Tennis player Billie Jean King was honoured with the life achievement award.
One of the greatest female tennis players ever, Even the American, won 39 Grand Slam titles in singles and doubles competitions.
King won the Battle of the Sexes match against Bobby Riggs and is an advocate for gender equality.
She is also the creator of the Women’s Tennis Association (WTA).
“We all stand on the shoulders of those that came before us we all have an chance to share our own lives, our adventures and our vision for the future,” King explained.
“Each of us is an influencer, and to most of the athletes who have a stage, let us carry on to utilize the ability of our voices and our actions to inspire others.”
Speaking from Miami, three-time Sports Personality of the season Andy Murray said that she”was one of many most useful of all time on the court”, however that her achievements away from the court proved even more impressive.
“She has been a enormous advocate for women’s rights and equal rights and I presume that’s interpreted into tennisunlike a number of other sports,” he said.
“We’ve pretty equal prize money across the adult men’s and women’s tours, and that’s very important. She advocated for that probably 30-40 years ahead of her time which is one of the very notable things.
“She is somebody who stood up for what she believed. Eventually our game has shifted for the better by doing that, although I imagine at that time she moved through a lot. More athletes should simply take her lead.”
King turned professional in 1959 and gained recognition when she and Karen Hantze Susman became the youngest pair to secure the women’s doubles title at Wimbledon.
She retained her Wimbledon titles in 1967 and 1968 – the years in which she also won her first US Open and Australian Open singles titles .
In total, King won a record 13 US Open in addition to 20 Wimbledon titles, two Australian Open crowns and four Open between 1979 and 1961. She collected three Grand Slam titles in one year in 1972.
129 singles titles were also won by her . She won seven Fed Cups because the captain of the US team as a person and four.
King retired from tennis at 1983.
Fight for equality and social justice
Away from the court, King in 1971 became the first female player to earn more than $100,000 in prize money, also was a pioneer in campaigning for equal prize money in golf.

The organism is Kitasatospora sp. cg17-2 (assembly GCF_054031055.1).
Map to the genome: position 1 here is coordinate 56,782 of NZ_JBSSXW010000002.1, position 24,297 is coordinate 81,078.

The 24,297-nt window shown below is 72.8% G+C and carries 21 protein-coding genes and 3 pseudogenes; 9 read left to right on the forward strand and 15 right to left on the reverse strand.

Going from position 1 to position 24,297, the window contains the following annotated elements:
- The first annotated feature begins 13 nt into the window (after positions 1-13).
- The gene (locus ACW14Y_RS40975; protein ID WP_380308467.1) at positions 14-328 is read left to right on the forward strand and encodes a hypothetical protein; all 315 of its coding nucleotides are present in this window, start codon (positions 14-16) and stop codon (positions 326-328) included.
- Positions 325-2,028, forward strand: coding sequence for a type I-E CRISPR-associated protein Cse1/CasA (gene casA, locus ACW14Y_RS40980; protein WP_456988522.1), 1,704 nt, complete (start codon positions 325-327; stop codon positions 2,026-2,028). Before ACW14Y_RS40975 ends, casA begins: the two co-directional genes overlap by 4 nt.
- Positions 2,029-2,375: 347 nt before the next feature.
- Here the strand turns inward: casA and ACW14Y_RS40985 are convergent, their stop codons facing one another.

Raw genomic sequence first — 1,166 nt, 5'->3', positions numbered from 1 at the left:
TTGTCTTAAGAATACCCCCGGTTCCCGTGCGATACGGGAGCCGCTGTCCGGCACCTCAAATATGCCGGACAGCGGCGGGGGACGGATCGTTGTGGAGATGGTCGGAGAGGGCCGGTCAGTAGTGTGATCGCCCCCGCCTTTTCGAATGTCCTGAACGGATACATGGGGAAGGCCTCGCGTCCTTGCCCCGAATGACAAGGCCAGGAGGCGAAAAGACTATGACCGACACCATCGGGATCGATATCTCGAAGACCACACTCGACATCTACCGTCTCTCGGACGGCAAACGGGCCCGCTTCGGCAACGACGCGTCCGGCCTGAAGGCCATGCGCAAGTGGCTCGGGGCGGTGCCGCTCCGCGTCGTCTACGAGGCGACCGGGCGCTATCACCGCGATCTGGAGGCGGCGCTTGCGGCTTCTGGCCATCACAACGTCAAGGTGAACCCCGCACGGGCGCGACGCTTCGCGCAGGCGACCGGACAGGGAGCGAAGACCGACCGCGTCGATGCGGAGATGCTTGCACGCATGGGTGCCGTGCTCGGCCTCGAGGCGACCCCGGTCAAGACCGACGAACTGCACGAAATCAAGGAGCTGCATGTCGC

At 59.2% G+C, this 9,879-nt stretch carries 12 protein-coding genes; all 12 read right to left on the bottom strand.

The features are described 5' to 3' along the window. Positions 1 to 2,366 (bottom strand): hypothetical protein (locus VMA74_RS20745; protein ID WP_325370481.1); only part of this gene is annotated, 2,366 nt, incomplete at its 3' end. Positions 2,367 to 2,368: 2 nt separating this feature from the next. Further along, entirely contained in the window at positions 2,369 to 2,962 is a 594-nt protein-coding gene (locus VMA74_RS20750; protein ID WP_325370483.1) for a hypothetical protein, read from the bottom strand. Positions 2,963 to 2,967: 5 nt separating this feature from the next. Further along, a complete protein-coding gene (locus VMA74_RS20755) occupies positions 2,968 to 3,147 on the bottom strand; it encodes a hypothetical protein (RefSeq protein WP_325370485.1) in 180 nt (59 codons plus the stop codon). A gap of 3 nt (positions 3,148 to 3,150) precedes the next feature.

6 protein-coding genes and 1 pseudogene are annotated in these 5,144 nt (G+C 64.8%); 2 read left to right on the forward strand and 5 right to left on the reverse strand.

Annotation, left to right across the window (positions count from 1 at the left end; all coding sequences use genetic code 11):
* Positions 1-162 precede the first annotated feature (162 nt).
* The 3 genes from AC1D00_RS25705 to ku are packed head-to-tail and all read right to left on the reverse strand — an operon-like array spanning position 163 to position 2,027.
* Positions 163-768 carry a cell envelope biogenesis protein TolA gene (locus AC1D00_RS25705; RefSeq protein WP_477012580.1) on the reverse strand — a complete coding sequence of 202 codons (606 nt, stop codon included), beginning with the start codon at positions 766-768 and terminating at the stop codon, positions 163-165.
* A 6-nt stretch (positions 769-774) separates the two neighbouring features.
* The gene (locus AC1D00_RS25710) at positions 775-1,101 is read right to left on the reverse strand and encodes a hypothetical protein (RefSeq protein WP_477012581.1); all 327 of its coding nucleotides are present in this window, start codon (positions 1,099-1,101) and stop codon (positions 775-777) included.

Back in 1973the US Open became the first important championship to provide equal prize money for men and women.
Her campaigning did not end there, though, and through the duration of the 1970s – that the elevation of her years – she led player efforts to encourage the creation of their first professional women’s tour also became the president of the WTA.
Back in 1974, along side then-husband Larry King, she started the Women’s Sports Foundation, which works to ensure all girls have access.
Perhaps the moment at King’s fight for equality within baseball was her 1973 exhibition match against the numberone Riggs of men.
Riggs, who won three Grand Slam singles titles at the 1930s and 1940s, was a self-proclaimed chauvinist and’d promised that the women’s match was poor to the men’s.
After challenging and beating 24-time Grand Slam singles champion Margaret Court, Riggs contested King to play with with him .
Dubbed the Battle of the Sexes, the King-Riggs match happened in Texas in front – making it that the most most-watched baseball match of all time.
King beat Riggs 6-4 6-3 6-3 and the match was considered a significant event in garnering greater respect for women’s tennis.
The Battle of the Sexes was that the main topic of this 20 17 picture of the identical name, in which Oscar winner Emma Stone played King.
- Elected to the Global Tennis Hall of Fame in 1987
- At the home of the US Open Grand Slam tennis championship was renamed the USTA Billie Jean King National Tennis Center at 2006
- Awarded the Presidential Medal of Freedom, the United States’ highest civilian honor, by President Barackobama at 2009
Billie Jean King’s speech at full
I would like to thank everybody at the BBC with this life achievement award as well as also for adding me in this historical evening.
This region of the planet has played a significant role in my own life and also my career. I won my first national championship in 1963 at the Open and I won my own final professional WTA Tour name right here in Birmingham in 1983.
Next year, I will be going to Wimbledon again. It will probably undoubtedly be of going my consecutive year. It’s just like a second home for me personally.
I played tennis in 1-1, and the next time I picked up a racquet I knew I needed to be the number one player in the world also to win Wimbledon.
In 12I had an epiphany while sitting at the Los Angeles Tennis Club. Everyone who played played in white shoes clothes, played tennis balls and everyone who played tennis was white.
In 12I asked myselfwhere is everyone else? From that minute, I committed myself to fight for inclusion and equality .
In 13I had the chance of watching the great Althea Gibson play. She had been the first black player to ever win a significant name – that the French in 1956 – and for the first time I saw that which was the main player at the world appeared to be. That’s how good you have to be.
If you’re able to see it, then you could be it.
Most of us stand on the shoulders of those that came before us now we all have an chance to share our own lives, our adventures and our vision for the future.
We all is an influencer, and to most of the athletes who have a stage, let us carry on to utilize the ability of our voices and our actions to inspire the others.
Thank you a lot for to night.